Monday, 15 October 2012

Elton and the practice of history

My links with Sir Geoffrey Elton were slight but memorable.  I had attended some of his lecture on the Tudors while I was in the sixth form and had dinner with him following a Historical Association conference in Cambridge where I had given a paper on the industrial revolution that he said he enjoyed.  The dinner proved to be an edifying experience during which Elton demonstrated all the qualities that I had heard about from his students and had culled from other historians.  I found that he was pugnacious in his response, devouring arguments and expressing himself with a combination of wit, sarcasm and certitude, a heady mix of relevant and irreverent comment that combined charm and a certain rudeness.  This, I was later told, was not usual as he drew out his sparring partners with a mix of often outrageous and frequently indefensible statements and blunt responses.    Nonetheless it proved to be a memorable evening as he talked about history and what was wrong with it and politics and what was wrong with that as well and responded with barbed words that slurped on into the early hours. 
When Elton died in late 1994, the obituaries inevitably focused on his contribution to the history of Tudor England. His name will forever be identified with the Tudors though even before he died revisionist historians were beginning to chip away at many of his conclusions.[1] This process continues and a cursory glance to bibliographies on Tudor England for current students makes little mention of his work and then critically.  But Elton left another, equally important, legacy: a vigorous defence of traditional, narrative history, history as the reconstruction and telling of tales about past human experiences, actions and thoughts. Elton’s first and most famous foray into the philosophy of history was The Practice of History (1967), a manifesto, he said, setting out his experience of studying, writing and teaching history. This was followed by Political History: Principles and Practice (1970) in which he argued for the centrality and importance of political action in the study of the past and further developed his views on the nature of historical explanation. In Which Road to the Past? (1983), he debated the merits of ‘traditional’ versus ‘scientific’ history with Robert Fogel, the American economic historian and, finally, Return to Essentials: Some Reflections on the Present State of Historical Study (1991), a restatement of his faith in those ‘old-fashioned convictions and practices’ that informed his work.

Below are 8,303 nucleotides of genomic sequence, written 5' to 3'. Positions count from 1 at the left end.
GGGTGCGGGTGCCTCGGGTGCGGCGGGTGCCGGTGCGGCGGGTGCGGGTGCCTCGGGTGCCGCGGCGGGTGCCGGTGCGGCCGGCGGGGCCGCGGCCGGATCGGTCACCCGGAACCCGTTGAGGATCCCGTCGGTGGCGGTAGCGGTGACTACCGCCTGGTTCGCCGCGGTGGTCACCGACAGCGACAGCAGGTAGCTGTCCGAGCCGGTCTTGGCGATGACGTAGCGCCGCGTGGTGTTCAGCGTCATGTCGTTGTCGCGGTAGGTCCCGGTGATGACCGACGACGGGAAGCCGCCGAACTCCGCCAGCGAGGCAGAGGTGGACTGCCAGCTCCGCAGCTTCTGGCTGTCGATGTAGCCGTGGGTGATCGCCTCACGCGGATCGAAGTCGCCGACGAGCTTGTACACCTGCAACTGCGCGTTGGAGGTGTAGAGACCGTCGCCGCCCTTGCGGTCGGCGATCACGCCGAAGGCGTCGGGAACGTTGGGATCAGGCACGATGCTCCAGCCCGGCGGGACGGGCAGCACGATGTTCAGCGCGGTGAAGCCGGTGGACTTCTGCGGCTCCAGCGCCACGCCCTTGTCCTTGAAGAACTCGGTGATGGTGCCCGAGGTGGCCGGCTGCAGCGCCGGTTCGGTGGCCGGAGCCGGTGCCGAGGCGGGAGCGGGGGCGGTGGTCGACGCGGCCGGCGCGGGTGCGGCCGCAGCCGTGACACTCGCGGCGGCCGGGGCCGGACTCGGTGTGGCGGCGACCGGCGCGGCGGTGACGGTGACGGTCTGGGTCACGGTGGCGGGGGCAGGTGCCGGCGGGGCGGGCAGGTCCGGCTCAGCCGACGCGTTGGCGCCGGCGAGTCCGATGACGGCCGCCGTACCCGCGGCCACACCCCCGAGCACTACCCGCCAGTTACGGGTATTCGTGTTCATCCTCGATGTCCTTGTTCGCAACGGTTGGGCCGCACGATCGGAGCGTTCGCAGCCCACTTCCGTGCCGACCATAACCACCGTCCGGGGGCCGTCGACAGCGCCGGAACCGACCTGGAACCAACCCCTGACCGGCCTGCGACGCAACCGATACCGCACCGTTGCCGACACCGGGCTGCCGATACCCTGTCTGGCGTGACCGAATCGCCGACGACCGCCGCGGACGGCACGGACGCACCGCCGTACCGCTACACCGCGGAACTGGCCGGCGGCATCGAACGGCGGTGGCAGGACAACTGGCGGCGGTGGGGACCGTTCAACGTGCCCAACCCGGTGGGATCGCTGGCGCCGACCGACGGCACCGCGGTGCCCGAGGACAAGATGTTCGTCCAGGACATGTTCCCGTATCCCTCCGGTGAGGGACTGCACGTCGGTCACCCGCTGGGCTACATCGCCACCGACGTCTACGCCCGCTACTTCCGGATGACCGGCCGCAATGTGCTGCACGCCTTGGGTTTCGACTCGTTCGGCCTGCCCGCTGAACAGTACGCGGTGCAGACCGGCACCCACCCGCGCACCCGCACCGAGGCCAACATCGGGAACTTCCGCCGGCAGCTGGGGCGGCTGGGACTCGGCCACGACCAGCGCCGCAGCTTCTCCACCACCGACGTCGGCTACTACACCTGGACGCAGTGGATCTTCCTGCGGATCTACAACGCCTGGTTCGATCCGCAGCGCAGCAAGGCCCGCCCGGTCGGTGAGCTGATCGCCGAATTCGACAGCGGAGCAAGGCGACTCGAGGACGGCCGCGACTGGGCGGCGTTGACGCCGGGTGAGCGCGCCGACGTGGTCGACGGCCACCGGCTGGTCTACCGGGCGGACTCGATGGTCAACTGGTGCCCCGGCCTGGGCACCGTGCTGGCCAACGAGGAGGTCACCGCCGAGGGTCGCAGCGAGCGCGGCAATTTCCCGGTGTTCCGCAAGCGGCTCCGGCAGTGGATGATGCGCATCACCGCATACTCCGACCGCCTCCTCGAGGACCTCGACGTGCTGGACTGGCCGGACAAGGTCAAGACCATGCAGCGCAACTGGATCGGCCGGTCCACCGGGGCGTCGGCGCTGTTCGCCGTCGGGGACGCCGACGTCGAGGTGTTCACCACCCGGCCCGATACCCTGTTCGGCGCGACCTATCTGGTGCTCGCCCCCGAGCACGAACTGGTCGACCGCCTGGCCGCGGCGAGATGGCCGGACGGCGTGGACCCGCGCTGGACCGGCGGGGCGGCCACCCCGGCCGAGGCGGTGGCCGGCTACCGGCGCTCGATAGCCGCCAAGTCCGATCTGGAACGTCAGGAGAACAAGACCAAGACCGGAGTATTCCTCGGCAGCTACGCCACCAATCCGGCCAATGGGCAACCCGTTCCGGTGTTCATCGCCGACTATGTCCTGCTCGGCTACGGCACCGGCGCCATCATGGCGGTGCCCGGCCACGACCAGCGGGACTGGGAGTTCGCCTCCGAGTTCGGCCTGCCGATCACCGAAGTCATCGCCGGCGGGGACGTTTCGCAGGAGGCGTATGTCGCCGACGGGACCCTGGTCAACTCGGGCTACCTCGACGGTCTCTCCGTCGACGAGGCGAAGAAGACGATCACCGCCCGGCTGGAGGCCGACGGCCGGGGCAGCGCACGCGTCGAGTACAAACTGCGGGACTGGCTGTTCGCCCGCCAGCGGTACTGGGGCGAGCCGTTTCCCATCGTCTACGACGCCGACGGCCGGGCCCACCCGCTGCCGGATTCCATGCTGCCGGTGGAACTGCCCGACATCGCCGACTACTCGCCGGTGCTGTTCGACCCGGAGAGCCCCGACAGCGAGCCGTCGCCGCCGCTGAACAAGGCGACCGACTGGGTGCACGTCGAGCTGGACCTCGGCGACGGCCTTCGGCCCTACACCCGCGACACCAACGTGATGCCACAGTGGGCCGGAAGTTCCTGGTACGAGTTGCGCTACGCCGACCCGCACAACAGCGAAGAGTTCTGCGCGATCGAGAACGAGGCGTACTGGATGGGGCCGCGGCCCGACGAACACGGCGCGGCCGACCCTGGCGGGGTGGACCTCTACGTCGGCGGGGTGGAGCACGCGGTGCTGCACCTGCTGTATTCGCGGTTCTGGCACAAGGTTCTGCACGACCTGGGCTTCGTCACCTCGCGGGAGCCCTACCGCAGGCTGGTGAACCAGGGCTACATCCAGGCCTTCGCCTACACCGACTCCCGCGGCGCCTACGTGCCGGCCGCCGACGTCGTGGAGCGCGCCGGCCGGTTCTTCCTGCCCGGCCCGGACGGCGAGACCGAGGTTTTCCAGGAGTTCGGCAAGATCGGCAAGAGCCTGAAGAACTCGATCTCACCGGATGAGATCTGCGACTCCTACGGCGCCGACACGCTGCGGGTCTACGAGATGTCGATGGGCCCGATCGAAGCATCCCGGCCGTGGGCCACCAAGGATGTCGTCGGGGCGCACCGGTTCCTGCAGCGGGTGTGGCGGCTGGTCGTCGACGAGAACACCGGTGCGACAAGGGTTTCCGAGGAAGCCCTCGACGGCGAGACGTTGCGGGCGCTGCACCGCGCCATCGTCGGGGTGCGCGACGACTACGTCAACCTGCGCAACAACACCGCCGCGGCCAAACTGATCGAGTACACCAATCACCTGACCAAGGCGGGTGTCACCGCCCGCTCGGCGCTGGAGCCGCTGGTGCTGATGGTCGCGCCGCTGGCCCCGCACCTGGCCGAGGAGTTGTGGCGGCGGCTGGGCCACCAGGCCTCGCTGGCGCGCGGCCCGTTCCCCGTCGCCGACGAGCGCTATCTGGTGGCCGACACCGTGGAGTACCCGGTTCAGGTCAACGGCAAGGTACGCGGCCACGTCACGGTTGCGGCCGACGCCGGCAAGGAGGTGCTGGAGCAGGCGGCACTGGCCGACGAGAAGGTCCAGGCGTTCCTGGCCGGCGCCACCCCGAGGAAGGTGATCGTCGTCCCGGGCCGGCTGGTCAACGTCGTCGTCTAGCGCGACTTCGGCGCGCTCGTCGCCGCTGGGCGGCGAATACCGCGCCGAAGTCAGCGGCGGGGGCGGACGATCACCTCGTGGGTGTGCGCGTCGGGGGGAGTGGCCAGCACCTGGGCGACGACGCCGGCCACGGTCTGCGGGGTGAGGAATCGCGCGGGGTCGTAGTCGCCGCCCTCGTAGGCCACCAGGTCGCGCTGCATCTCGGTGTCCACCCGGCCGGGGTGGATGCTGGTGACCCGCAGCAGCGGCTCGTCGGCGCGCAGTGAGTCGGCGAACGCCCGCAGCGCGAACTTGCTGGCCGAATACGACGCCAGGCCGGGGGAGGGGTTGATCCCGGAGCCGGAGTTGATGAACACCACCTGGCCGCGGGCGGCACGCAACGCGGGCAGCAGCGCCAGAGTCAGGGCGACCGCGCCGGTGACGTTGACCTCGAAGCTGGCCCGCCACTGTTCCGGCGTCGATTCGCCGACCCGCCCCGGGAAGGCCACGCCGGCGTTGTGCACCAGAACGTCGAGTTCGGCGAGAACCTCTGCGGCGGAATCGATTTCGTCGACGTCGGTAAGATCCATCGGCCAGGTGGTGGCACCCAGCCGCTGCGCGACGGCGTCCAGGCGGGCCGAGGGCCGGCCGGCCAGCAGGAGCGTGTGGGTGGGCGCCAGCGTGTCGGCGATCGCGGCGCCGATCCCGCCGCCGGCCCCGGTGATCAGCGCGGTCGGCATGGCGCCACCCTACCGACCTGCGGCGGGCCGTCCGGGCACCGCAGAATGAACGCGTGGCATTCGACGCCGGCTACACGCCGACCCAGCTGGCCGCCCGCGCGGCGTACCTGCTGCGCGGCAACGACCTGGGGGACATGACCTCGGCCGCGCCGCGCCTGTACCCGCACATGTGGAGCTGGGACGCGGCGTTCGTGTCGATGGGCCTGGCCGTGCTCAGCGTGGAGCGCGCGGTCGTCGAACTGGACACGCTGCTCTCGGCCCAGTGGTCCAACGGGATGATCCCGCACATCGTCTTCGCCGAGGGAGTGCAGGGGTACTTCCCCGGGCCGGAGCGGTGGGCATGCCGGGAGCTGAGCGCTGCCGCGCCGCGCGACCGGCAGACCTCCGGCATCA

Elton presented his writings on the nature and methods of history not as philosophy, but as a pragmatic account of what working historians like himself did. But to make such an account convincing, it was necessary to explain and defend the fundamental assumptions underpinning the discipline’s traditional practices. The  result was a sustained defence of a human action account of the past, that history was not the result of social structures, objective forces or linguistic discourses, but of autonomous human agents and that to explain and comprehend the past, historians must provide an account of those agents’ actions in their own terms, as they were lived and played out at the time as far as the available sources allowed. The assertion of the role of reason in human affairs was also at the heart of Elton’s conception of the purpose of studying history. The study of history is an exercise in reason whose purpose is to enlarge the area of individual experience by teaching about human behaviour. Elton wrote in Return to Essentials

History provides the laboratory in which human experience is analysed, distilled and bottled for use. The so-called lessons of history do not teach you to do this or that now; they teach you to think more deeply, more completely, and on the basis of an enormously enlarged experience, about what it may be possible or desirable to do now ... By enormously enlarging personal experience, history can help us to grow up--to resist those who, with good will or ill, would force us all into the straitjackets of their supposed answers to the problems of existence. [2]

Elton started from the view that in the past there were people like us, with thoughts, feelings, ambitions, concerns and problems. These people lived and made choices and what they did produced the events, effects, creations and results which is history. When people acted in the past, exercised their will and made choices they made their futures and created our present. History for Elton was explicable, but the varieties, complexities and vagaries of human reasoning and thinking in diverse situations made it unpredictable. This led him to assert that those who study the past have a responsibility to acknowledge its humanity:

The recognition that at every moment in the past the future was essentially unpredictable and subject to human choice lies at the heart of a study which respects the past and allows it a life of its own. If men (and women) are treated as devoid of choice, their reason is demolished; the product is a history which dehumanises mankind.